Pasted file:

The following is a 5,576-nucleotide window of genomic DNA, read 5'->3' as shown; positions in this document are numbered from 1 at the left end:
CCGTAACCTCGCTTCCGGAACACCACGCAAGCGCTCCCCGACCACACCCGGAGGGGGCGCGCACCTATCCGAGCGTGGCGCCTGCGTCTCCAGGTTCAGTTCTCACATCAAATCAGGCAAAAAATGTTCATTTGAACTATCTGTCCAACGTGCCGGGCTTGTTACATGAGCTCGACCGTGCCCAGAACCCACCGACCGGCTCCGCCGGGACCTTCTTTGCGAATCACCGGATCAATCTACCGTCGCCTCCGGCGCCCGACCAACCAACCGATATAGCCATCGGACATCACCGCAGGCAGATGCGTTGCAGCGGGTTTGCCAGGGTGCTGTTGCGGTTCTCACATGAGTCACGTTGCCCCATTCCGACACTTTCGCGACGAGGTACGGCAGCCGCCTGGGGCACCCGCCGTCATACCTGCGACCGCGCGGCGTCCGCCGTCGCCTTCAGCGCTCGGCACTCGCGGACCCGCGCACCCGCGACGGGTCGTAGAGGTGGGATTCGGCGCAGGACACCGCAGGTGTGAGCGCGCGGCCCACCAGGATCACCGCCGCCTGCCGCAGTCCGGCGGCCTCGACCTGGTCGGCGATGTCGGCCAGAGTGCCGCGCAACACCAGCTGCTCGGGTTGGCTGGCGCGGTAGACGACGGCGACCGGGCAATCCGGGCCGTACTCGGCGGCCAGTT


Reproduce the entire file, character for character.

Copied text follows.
The following is a 5,576-nucleotide window of genomic DNA, read 5'->3' as shown; positions in this document are numbered from 1 at the left end:
CCGTAACCTCGCTTCCGGAACACCACGCAAGCGCTCCCCGACCACACCCGGAGGGGGCGCGCACCTATCCGAGCGTGGCGCCTGCGTCTCCAGGTTCAGTTCTCACATCAAATCAGGCAAAAAATGTTCATTTGAACTATCTGTCCAACGTGCCGGGCTTGTTACATGAGCTCGACCGTGCCCAGAACCCACCGACCGGCTCCGCCGGGACCTTCTTTGCGAATCACCGGATCAATCTACCGTCGCCTCCGGCGCCCGACCAACCAACCGATATAGCCATCGGACATCACCGCAGGCAGATGCGTTGCAGCGGGTTTGCCAGGGTGCTGTTGCGGTTCTCACATGAGTCACGTTGCCCCATTCCGACACTTTCGCGACGAGGTACGGCAGCCGCCTGGGGCACCCGCCGTCATACCTGCGACCGCGCGGCGTCCGCCGTCGCCTTCAGCGCTCGGCACTCGCGGACCCGCGCACCCGCGACGGGTCGTAGAGGTGGGATTCGGCGCAGGACACCGCAGGTGTGAGCGCGCGGCCCACCAGGATCACCGCCGCCTGCCGCAGTCCGGCGGCCTCGACCTGGTCGGCGATGTCGGCCAGAGTGCCGCGCAACACCAGCTGCTCGGGTTGGCTGGCGCGGTAGACGACGGCGACCGGGCAATCCGGGCCGTACTCGGCGGCCAGTT